Director: Tomas Alfredson
Screenplay: John Ajvide Lindqvist
Cast: Kåre Hedebrant (as Oskar); Lina Leandersson (as Eli); Per Ragnar (as Håkan); Henrik Dahl (as Erik); Karin Bergquist (as Yvonne)
A Night of a Thousand Horror (Movies) #46
A film that was in dire need of being revisited, Let The Right One In is a melancholic film, another modern movie which takes vampire mythology and intertwines it with a deeply introspective drama, here about adolescence. Many will know the film; for those who don't, it's set in 1980s Sweden, where an adolescent male outcast called Oskar (Kåre Hedebrant), living with his divorced mother, meets the girl that's moved in next door called Eli (Lina Leandersson), a vampire who he starts to fall in love with and encourages him to lash back at the bullies in his class. What's surprising revisiting it is how important the fact that it's a drama at its heart is, very much a character study of Oskar as someone completely disconnected from his parents, the mother unable to reach him despite moments of bonding, bullied at school and very much filled with an anger that is in severe danger of appearing externally. The drama is very much in the vein of quiet, thoughtful characterisation one that Ingmar Bergman set the tone for, only in a work that does openly embrace its genre tropes in how Eli's vampirism exists in the film, both her visceral need to feed but also how her elderly male aide Håkan (Per Ragnar) will gladly knock a person out chemically, tie them up and bleed them out, his growing inability to be competent endangering her existence and ability to sustain herself.
The vampire mythology is far more relied on in this narrative than most, willing to even evoke the lore of how a vampire has to be welcomed into a house to be able to enter it, seen in a very disturbing moment when this isn't done with the blood seeping from the body in vast quantities. What makes this interesting here is that the setting is completely removed from traditional gothic or even modern neo-gothic mood, in the cold and snow covered suburbia of Sweden of night-time streets and the corridors of Oskar's school, the introduction of classical folklore into this environment turning it into a modernist spin on the subject. That it's set in the eighties is a subtle aspect you can easily forget, only realised occasionally such as when Oskar and Eli bond over a Rubik's Cube; because its completely removed from the flashy sheen of The Lost Boys (1987), wood textures and lots of mutated colours, the result gives the period detail the sense that it looks like Sweden at the time and brings the vampire character into a new and fascinating environment.
In fact, far from Bergman, times within Let The Right One In, especially with a subplot where a man named Lacke (Peter Carlberg) struggling with his friend (unknown to him) becoming one of Eli's victims, evokes Finnish director Aki Kaurismäki in terms of its working class tone, only with a gloss that replaces his trademark down-to-earth aesthetic. This grounded nature allows for the more fantastic aspects to stand out more, few but striking as a result, such as a vampire scaling a hospital outer wall or an incident (while with obvious CGI) where its revealed cats with gladly attack a vampire violently when they appear in a room. The horror tropes are in the background of this story of two adolescents, one distinct as a vampire, the other a disconnected boy, but when they appear in the film the results can be violent, unexpected and nasty without becoming tasteless.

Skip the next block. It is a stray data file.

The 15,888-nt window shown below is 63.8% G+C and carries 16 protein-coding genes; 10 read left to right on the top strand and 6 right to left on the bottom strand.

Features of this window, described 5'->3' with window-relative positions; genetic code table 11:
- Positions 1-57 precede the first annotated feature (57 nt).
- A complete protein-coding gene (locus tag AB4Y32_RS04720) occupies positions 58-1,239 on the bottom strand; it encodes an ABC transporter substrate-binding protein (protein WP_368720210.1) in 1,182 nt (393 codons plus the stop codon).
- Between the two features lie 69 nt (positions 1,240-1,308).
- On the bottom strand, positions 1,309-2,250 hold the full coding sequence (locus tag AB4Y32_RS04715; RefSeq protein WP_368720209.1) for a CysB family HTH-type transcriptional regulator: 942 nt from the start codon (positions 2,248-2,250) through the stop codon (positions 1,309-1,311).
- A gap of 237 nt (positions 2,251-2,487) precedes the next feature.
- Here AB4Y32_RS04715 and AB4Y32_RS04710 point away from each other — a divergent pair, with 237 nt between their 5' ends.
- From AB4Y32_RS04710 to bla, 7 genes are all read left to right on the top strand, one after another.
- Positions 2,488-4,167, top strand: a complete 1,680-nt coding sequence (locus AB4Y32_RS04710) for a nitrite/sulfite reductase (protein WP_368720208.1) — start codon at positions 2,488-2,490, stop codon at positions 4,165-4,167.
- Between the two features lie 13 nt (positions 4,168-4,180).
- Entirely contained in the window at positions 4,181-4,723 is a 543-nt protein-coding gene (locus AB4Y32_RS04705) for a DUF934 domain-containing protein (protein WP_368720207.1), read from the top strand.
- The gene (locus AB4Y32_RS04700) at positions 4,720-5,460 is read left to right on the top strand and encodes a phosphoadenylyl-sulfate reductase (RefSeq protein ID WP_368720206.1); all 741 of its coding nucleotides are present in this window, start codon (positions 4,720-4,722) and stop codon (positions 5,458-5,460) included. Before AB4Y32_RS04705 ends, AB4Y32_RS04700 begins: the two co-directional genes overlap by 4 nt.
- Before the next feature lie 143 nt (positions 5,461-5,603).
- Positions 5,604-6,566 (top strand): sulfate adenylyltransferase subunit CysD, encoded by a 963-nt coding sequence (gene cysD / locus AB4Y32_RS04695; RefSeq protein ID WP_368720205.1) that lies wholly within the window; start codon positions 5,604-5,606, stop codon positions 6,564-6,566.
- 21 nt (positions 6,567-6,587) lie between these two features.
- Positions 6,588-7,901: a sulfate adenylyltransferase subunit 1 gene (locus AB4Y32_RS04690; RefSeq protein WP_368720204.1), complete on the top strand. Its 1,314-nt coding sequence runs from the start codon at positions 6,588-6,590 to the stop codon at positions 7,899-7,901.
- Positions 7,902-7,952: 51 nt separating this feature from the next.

The fact the film has to be put on the shoulders of two young people in the central duo was a risk but one which succeeds, the awkward romance in each other found in Hedebrant and Leandersson as Oskar and Eli, difficult for Leandersson in particular having to play a world weary, adrift figure in gender neutral clothes who has been twelve for "a long time", a task to have succeeded in accomplishing in being an alien entity but one with interest in Oskar as a person she commits to fully. That her view of Oskar is up to debate past the ending, real love and friendship to him or the need for another aide she can manipulate, really makes Leandersson's performance utterly commendable. That the film is blunt in its content, not afraid to reveal the crimson or Eli's clear monstrous nature, makes this emphasise on adolescent characters more impactful, as the sustained injury of a cut on Oskar's cheek from a bully hits home further from the perspective of them being young teenagers or the climatic act of mass violence which is only seen in the aftermath. It doesn't allow you to brace the shock of the violence, nor the more unconventional and stranger moments, such as Elle's real form being briefly witnessed, or humour in aspects such as a white poodle appearing at the worst moment for Håkan in his busywork, which occasionally puncture the mostly sober and elegant film and always have an impact.
That it's also able to have the aforementioned black humour and aspects deliberately grotesque in tone, such as the unexpected introduction of hydrochloric acid that comes out of nowhere, without it seeming out of place is a testament to how Tomas Alfredson's film is quite haunting and considered in tone, without need even in its violence to become exaggerated and raise its voice in mood, the author of the original source material John Ajvide Lindqvist able to conjure a rewarding narrative from his own material in story and dialogue. As a result, it feels like a necessary homecoming for me, as with quite a few films from my viewing past, that regrets the distance since I first viewed it.